Skill Level: Beginner
Anywhere a tile or a slate roof meets brickwork or masonry; there will be lead flashing to seal the joint. Lead flashing must withstand fluctuating weather conditions, year in, year out. Extreme temperatures, do in time take their toll; making repair or replacement necessary. Lead is used because it is a tough, durable material which has the ability to expand and contract with fluctuating temperatures. This quality is essential on a roof which must tolerate the seasonal elements. Lead is also very malleable, and can be formed and shaped with relative ease.
The first thing to keep in mind is safety! With flashings you will invariably be working at height, and so must ensure you are always working from a safe and stable, platform or footing. When using a ladder, tie it off from a secure anchor location, or have someone foot it for you. Never work in windy conditions. There will be a bit of chipping out to do, so wear eye protection.
It’s worth catching cracks in flashing in the early stage if you can. Repair is so much easier. Repairing cracks at this early stage requires simply the injection of a bituminous sealer into the crevices, using an applicator gun. Some commercial sealants are available in a range of colours, making matching up to an existing colour scheme easier
Small Holes and early Signs of Corrosion
Small holes and areas of slight corrosion are best repaired using self –adhesive, metal backed flashing strip. Again, very simple; cut a piece of flashing strip to the required size, peel the backing off and apply the tape. Smooth and flatten down, Job done.
Repairing Flashing Mortar
The top edge of lead flashing is always bedded into the brickwork between two courses of bricks. With time, and the effects of the elements, the mortar holding the flashing in place becomes loose, and therefore vulnerable to water ingress.
Where mortar has become loose and is crumbling, you will need first to rake out this damaged area in order to obtain a good fixing point for the flashing. When you have raked back approximately 13mmor so, feed the flashing back into its slot, and re-point with a suitable mortar mix
Replacing Lead Flashing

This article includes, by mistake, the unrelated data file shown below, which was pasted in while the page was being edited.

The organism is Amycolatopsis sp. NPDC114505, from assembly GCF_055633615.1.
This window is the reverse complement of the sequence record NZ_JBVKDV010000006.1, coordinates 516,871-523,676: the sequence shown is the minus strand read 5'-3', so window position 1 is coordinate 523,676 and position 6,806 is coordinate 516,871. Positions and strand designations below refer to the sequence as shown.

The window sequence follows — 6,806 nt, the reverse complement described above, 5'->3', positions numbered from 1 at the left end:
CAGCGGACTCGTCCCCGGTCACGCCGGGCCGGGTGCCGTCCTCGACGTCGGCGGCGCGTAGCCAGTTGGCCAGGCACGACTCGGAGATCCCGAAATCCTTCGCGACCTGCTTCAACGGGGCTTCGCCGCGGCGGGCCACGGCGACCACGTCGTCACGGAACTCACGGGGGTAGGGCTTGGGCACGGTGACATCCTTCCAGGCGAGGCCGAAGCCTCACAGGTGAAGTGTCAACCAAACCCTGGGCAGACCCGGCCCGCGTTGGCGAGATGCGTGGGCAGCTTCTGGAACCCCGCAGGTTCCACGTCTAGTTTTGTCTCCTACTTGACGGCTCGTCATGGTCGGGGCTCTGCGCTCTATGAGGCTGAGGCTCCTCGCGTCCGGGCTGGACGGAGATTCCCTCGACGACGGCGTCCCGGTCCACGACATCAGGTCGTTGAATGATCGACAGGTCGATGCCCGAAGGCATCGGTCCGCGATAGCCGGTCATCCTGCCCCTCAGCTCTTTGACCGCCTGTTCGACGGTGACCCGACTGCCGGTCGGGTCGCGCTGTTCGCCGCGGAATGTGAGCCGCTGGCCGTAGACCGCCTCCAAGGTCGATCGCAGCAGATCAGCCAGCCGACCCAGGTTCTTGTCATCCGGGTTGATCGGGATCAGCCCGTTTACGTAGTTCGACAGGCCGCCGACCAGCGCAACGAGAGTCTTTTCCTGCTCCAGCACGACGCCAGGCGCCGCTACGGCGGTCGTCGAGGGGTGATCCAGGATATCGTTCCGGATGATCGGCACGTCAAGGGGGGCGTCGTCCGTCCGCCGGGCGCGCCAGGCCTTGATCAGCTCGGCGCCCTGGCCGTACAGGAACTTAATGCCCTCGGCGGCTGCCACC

Where the flashing is so badly corroded or is damaged beyond repair, then the most effective thing to do is; remove the old, and replace with self-adhesive metal backed flashing strip. The sequence of stages in the removal and replacement are as follows;
Remove the old flashing. Chip out the old mortar using a club hammer and cold chisel.
Clean out thoroughly the crevice between the bricks using a wire brush.
Re-point the whole of the length to be fitted with new flashing. We shall be using self adhesive flashing here, so will not be bedding it into the brickwork. Allow to dry.
Paint a band of flashing primer on the wall and roof where the flashing is to be attached. Allow to dry as per the manufacturers recommendations.
Cut TWO pieces of flashing strip to the correct length.
Peel off the backing and lay the strip half on the brickwork, half on the roof. Roll out and smooth the strip down using a wallpaper seam roller, making sure it is well stuck down.
Corners are a little tricky, but are important!
For internal corners simply make a snip at the lower edge of the strip, and overlap the edges. Smooth and flatten down.
For external corners, fit a square patch of flashing around the corner, before attaching the main piece. Use a craft knife to trim and cut the patch to suit the contours of the corner. Smooth and flatten down.
The Final Strip
The second strip of flashing cut is positioned so that its top edge is about 50mm above the first strip laid. Apply it in the same way as the first strip especially the corners. Finally, paint or coat the flashing to the desired method
Tools you will need:
Faithfull 1.8Kg / 4Lb Fibreglass Handled Club Hammer -
Stanley 4-18-298 3 Piece Cold Chisel Set -
Marksman Retractable Safety Utility Knife - Red -
Rolson Wire Brush with Scraper -